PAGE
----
NKP Lapped Sidings

Find an old ROW or want to know what the name of that one tower along the EL was? Post any historical questions or comments here. Open to any era from around the Ft Wayne area. Interurbans welcome!

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Notch 8
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NKP Lapped Sidings

Post by Notch 8 » Fri Dec 14, 2012 6:58 am

Came across this the other day and thought that I might throw it out for input and some input on how these sidings work and do any class 1's install anything like this today ? How many of these types of sidings are located of the former NKP today ? Were any of these on the line from Lima to Marion ?

Here is the caption that Matthew had on his photo.


"Lapped Sidings at North Findlay


One of the cool features of the old Nickel Plate were their "lapped sidings". The two sidings overlap just enough to allow the train dispatcher to use both sidings together as a short stretch of double track for non-stop meets, or to use both sidings individually for train meets and/or passes. The neat part of the arrangement is that it only uses two siding switches to achieve all this flexibility"
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Lapped Sidings at North Findlay.jpg
Photo by Matthew Harrell

Wayne Gest
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Re: NKP Lapped Sidings

Post by Wayne Gest » Fri Dec 14, 2012 5:38 pm

There is another one at Continental, where the Eastward Siding is on the west side of town and the Westward Siding is on the east side of town. It became that way because of the Cloverleaf and all the interchange work done there, so I was told.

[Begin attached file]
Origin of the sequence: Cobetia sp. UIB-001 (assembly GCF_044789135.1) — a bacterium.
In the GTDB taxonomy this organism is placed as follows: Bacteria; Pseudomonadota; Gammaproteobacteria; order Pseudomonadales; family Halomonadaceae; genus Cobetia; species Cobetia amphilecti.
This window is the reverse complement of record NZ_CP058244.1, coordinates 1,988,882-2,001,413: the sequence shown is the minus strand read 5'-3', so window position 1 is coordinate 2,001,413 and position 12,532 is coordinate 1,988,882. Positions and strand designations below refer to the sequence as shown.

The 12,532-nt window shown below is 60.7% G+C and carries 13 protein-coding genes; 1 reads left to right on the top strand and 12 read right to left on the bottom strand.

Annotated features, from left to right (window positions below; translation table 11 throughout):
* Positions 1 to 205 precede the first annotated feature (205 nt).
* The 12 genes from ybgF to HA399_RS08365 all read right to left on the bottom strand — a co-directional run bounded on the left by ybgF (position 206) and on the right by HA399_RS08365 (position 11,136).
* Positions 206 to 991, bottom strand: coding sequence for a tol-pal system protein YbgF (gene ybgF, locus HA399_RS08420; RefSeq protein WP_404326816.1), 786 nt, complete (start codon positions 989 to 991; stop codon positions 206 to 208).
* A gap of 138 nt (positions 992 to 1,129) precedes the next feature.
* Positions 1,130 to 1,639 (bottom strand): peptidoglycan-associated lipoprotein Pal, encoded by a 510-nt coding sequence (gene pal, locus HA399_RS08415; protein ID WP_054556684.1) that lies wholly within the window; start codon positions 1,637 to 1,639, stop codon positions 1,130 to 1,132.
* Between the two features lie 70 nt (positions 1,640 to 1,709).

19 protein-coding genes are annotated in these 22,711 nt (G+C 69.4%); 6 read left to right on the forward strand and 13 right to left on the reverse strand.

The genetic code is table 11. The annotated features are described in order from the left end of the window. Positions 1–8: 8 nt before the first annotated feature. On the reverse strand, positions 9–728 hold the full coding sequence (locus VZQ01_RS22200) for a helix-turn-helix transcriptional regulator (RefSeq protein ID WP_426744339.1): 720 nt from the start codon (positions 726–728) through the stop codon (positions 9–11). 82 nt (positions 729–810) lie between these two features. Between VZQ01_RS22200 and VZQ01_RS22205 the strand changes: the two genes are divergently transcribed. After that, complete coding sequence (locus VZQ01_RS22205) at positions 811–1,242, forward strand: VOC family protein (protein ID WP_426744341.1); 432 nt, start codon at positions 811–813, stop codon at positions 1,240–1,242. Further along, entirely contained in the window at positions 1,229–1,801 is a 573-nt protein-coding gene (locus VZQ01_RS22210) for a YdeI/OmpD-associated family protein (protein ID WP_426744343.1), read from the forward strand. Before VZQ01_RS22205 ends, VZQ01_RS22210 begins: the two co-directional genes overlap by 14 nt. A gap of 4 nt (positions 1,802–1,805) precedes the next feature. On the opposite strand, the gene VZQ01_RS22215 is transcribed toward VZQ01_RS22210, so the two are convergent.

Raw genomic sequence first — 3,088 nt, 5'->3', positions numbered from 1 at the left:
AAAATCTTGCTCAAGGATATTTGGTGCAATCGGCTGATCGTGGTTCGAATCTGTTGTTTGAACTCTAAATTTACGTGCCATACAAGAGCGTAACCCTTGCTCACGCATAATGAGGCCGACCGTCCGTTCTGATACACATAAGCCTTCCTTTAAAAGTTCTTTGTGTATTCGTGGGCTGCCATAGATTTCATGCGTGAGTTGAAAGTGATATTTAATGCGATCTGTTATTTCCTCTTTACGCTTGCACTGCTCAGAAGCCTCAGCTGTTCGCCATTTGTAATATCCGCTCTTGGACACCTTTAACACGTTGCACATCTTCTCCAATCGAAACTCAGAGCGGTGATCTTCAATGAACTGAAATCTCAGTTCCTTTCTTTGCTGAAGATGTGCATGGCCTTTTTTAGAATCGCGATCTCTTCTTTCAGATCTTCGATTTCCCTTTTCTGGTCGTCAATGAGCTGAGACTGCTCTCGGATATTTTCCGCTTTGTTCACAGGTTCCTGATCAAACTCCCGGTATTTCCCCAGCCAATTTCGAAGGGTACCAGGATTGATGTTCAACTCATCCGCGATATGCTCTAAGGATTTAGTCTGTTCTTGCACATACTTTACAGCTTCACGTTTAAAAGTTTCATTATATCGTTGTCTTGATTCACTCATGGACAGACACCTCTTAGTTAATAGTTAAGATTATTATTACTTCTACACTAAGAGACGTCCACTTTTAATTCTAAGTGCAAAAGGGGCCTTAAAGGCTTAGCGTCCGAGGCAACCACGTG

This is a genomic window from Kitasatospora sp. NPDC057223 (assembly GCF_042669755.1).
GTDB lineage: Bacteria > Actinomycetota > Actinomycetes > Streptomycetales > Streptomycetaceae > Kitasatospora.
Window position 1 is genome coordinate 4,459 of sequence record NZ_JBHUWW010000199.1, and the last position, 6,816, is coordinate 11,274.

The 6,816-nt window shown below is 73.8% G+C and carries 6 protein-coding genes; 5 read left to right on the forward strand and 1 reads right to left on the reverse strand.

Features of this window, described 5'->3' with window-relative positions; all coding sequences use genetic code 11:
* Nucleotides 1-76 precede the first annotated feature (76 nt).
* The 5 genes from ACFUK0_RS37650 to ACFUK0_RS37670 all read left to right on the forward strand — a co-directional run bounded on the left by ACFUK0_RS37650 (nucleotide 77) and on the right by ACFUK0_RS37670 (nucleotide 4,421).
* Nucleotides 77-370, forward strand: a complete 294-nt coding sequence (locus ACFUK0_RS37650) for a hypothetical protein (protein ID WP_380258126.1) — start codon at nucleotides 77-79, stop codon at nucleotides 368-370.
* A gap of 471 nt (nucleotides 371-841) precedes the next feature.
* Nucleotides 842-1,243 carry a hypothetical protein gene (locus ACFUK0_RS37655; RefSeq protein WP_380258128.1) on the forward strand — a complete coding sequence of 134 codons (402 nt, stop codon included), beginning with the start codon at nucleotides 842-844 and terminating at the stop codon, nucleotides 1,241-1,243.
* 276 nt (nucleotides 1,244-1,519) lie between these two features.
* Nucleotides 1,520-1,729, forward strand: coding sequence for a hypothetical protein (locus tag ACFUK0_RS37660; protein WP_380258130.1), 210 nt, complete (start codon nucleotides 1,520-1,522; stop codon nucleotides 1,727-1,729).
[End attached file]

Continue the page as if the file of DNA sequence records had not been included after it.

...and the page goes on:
I think there were others on the NKP but I don't know where. I don't think there are any on today's Chicago District but believe there are a couple east of Bellevue. I could be wrong.

No, nothing like that on the old LE&W side west of Lima. I'm sure you meant to say Muncie and not Marion. The Cloverleaf went through Marion. Nothing like that between Muncie and Frankfort, either.

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Re: NKP Lapped Sidings

Post by cjberndt » Fri Dec 14, 2012 9:24 pm

Neat find Mike. I never thought about this. There were, however, four switches because the trains had to get back to the mainline at the far ends of each siding.

How many times would they have precisely timed meets of two trains ? If they didn't have precisely timed meets, one train still had to sit in a siding and wait for the other to clear the switch. Does anyone know if it was a good system? Better than a long double track?

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Wayne Gest
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Re: NKP Lapped Sidings